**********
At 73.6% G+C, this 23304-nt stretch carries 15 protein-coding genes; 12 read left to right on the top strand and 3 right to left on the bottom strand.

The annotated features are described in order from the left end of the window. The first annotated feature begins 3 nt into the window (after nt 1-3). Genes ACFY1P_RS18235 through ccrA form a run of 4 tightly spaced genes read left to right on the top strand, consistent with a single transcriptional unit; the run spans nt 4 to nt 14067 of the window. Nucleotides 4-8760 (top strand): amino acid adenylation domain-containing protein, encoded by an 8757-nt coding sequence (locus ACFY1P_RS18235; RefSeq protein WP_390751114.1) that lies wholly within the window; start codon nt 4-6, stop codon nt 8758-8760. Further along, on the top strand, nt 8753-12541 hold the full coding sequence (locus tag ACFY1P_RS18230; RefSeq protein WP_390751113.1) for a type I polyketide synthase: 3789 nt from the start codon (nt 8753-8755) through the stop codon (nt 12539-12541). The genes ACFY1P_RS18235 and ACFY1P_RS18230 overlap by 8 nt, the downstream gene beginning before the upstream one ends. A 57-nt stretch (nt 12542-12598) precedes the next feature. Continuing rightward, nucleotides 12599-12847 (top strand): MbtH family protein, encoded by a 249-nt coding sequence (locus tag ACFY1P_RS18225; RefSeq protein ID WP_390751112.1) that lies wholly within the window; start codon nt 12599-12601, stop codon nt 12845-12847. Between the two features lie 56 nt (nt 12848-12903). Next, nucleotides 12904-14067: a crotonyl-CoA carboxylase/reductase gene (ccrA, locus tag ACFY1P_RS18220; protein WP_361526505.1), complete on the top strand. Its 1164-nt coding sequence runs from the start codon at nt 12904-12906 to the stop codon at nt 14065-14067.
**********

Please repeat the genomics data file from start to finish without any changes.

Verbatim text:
At 73.6% G+C, this 23304-nt stretch carries 15 protein-coding genes; 12 read left to right on the top strand and 3 right to left on the bottom strand.

The annotated features are described in order from the left end of the window. The first annotated feature begins 3 nt into the window (after nt 1-3). Genes ACFY1P_RS18235 through ccrA form a run of 4 tightly spaced genes read left to right on the top strand, consistent with a single transcriptional unit; the run spans nt 4 to nt 14067 of the window. Nucleotides 4-8760 (top strand): amino acid adenylation domain-containing protein, encoded by an 8757-nt coding sequence (locus ACFY1P_RS18235; RefSeq protein WP_390751114.1) that lies wholly within the window; start codon nt 4-6, stop codon nt 8758-8760. Further along, on the top strand, nt 8753-12541 hold the full coding sequence (locus tag ACFY1P_RS18230; RefSeq protein WP_390751113.1) for a type I polyketide synthase: 3789 nt from the start codon (nt 8753-8755) through the stop codon (nt 12539-12541). The genes ACFY1P_RS18235 and ACFY1P_RS18230 overlap by 8 nt, the downstream gene beginning before the upstream one ends. A 57-nt stretch (nt 12542-12598) precedes the next feature. Continuing rightward, nucleotides 12599-12847 (top strand): MbtH family protein, encoded by a 249-nt coding sequence (locus tag ACFY1P_RS18225; RefSeq protein ID WP_390751112.1) that lies wholly within the window; start codon nt 12599-12601, stop codon nt 12845-12847. Between the two features lie 56 nt (nt 12848-12903). Next, nucleotides 12904-14067: a crotonyl-CoA carboxylase/reductase gene (ccrA, locus tag ACFY1P_RS18220; protein WP_361526505.1), complete on the top strand. Its 1164-nt coding sequence runs from the start codon at nt 12904-12906 to the stop codon at nt 14065-14067.